I hung up the phone, finally, after saying goodbye to him numerous times only to have him go off into another tangent.
Could it be done? A host of logistical considerations crept into my mind along with the doubt that inevitably accompanied them. My passport got lost years ago. What if I couldn't get a new one in time for the trip? What if I got sick? And did I have it in me, the wherewithal to embark on such a fantastic voyage? And more importantly, could I survive a month in a very foreign third world sweltering climate of a country with Mushroom John talking my ear off at every interval, mostly about mushrooms, a subject that has never fascinated but always amazed me?
Why do we travel? What compels a restless soul to succumb to their wanderlust?
Certainly traveling is not a behavior unique to humans in the natural world. Many species travel, some farther than others. Some range across continents, (birds), while some never leave the spec of ground upon which they were born.
But humans seem to be the only species that embraces nomadism by choice, without relying on environmental or reproductive pressures to induce forced migration.
I will argue that the reasons an animal will travel to a new geography to escape weather patterns and find food are instincts not far removed from the casual desire to mobilize oneself demonstrated by humans. Both provide nourishment, the first: sustinence, and the other of experiences. Experiences of myriad contrasts and sensations are food for the mind. New experiences are like fresh spring grass on the tundra, feasted on by grazing buffalo, after the snow melts away following a hard winter. As much as humans need stability in life, they need new experiences to break the routine. To stay young. Otherwise, we might get caught in a prolonged ice age.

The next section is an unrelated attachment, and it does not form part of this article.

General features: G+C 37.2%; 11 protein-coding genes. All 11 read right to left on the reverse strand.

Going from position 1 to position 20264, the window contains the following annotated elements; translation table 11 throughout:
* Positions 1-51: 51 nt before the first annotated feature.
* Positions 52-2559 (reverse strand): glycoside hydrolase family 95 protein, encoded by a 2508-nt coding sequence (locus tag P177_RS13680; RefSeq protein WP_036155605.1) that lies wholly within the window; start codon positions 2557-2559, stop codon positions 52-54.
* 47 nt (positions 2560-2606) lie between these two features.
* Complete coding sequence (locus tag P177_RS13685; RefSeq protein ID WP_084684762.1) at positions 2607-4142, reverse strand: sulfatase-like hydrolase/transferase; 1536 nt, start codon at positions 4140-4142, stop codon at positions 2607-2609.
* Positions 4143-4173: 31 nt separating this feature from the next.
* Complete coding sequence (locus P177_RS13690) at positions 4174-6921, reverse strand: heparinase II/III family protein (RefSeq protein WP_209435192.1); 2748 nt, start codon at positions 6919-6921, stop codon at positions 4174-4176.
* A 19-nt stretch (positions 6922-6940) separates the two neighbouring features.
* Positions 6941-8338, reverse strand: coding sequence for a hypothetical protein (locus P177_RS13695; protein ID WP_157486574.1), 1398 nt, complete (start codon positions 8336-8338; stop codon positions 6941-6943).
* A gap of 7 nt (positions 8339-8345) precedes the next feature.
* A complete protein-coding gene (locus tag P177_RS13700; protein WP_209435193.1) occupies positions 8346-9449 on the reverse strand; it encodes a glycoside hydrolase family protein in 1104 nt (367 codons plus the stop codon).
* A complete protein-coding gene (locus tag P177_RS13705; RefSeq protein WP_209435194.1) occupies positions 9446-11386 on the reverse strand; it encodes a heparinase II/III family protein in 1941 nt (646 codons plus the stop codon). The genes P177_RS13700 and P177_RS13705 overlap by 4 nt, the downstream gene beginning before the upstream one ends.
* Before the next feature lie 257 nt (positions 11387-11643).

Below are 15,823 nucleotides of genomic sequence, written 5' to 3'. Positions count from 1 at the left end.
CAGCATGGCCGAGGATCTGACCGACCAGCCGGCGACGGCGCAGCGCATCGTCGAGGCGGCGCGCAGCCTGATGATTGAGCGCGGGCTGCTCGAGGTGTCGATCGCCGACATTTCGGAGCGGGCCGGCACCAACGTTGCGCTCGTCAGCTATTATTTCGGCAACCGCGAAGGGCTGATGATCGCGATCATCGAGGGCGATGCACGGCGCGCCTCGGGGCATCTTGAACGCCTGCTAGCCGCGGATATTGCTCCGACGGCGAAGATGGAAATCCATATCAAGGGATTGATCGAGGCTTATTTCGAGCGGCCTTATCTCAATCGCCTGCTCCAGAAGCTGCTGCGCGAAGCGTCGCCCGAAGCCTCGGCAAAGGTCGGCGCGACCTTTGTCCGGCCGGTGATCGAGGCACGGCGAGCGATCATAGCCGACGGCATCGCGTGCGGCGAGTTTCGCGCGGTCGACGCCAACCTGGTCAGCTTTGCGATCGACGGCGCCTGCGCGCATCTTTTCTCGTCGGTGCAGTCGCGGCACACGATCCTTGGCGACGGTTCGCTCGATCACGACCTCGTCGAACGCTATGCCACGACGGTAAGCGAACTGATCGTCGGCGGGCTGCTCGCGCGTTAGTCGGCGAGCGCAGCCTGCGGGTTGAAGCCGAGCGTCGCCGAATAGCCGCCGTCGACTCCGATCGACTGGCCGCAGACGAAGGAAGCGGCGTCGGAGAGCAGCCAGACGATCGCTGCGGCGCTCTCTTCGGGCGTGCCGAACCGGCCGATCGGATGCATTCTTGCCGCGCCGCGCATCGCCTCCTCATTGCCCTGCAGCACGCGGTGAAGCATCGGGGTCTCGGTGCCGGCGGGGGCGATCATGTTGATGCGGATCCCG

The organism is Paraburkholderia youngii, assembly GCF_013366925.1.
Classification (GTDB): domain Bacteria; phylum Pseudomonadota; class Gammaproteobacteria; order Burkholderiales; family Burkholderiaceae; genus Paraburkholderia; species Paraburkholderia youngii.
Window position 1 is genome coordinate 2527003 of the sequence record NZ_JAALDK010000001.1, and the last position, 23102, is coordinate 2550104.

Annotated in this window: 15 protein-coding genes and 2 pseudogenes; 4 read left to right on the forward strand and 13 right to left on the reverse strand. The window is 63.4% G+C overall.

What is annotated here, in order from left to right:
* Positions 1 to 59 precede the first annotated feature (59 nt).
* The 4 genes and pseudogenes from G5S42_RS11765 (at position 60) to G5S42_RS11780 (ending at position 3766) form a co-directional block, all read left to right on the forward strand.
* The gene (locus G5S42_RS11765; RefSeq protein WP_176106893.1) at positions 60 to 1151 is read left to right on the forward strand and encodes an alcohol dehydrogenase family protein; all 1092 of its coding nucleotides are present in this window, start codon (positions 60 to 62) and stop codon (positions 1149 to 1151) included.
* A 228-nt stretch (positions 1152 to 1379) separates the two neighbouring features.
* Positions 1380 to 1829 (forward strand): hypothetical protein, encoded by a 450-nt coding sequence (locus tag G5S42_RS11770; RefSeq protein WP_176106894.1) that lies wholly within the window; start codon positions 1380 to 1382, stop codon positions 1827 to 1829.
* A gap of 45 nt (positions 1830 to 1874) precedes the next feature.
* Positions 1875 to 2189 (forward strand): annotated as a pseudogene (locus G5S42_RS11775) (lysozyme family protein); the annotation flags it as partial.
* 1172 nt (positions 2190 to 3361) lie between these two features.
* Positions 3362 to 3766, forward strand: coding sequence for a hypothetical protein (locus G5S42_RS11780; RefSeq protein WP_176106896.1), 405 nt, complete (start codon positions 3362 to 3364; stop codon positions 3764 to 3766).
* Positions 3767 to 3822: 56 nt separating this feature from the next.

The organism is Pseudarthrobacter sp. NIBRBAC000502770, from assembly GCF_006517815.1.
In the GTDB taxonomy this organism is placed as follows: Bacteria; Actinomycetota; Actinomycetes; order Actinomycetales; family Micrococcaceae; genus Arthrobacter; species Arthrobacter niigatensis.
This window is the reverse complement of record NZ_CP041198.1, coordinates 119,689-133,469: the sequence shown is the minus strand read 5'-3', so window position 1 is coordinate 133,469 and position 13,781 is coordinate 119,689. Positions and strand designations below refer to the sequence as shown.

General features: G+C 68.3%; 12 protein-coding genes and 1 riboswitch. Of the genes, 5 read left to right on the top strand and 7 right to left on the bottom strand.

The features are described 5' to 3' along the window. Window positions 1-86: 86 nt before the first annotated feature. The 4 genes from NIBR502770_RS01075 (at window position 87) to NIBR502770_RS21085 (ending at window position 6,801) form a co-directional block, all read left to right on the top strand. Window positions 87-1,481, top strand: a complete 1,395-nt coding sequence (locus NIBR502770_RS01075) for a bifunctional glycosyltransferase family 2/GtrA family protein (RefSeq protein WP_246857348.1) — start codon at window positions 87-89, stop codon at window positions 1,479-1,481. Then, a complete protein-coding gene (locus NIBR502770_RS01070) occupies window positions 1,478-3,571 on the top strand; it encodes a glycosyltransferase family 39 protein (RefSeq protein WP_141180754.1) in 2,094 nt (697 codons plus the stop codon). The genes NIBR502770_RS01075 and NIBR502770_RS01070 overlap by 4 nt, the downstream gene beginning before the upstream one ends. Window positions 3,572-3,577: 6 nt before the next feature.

My case is a peculiar one. I have led such an unstable and chaotic life that newness, chaos, the unknown...these have become my predictability, order, and knowns. Traveling gives me structure. When I am feeling idle, I fade back into the vastness of my mind. After just a short period of routine, I become a disheveled mess, depressed, confused, and anxious. Travel brings me back, grounds me, shakes my by my shoulders and says, "Back to reality!"
I always travel. When I am sitting, my mind wanders. When I am in a city, I walk across that city or hop mass transit. If I am in the country, I hike. I never go truly idle, though I begin to feel a dull pain when I feel like I am approaching anything near stillness. A typical conversation with someone less prone to suffer from my blessed affliciton will go like this:
Them: "Gabriel, why don't you just learn how to meditate?"
Me: "Because I'd rather go for a swim in the ocean or hike through the woods barefoot."
My argument is that primitives had no need for meditation because their daily lives were spent in the "zone". There's a Chinese adage that goes, "Before enlightenment, chop wood and carry water. After enlightenment, chop wood and carry water." Basically, as I read it, there is no such thing as enlightenment. We are almost there already, but apparently we need to foist heavy buckets of water onto our backs to cement the deal.
The grass is not so much just greener, but it's different, and different is new and green grass is newer than not so green grass. The grass is greener, it's just that it is devoured soon upon arrival by those that feel hunger, thus it is imminent that the grass will again be greener somewhere else. Time for more spring, more experiences, an endless summer. The waves on this beach have died down dude. Let's go to the next one for some killer waves. Bon voyage.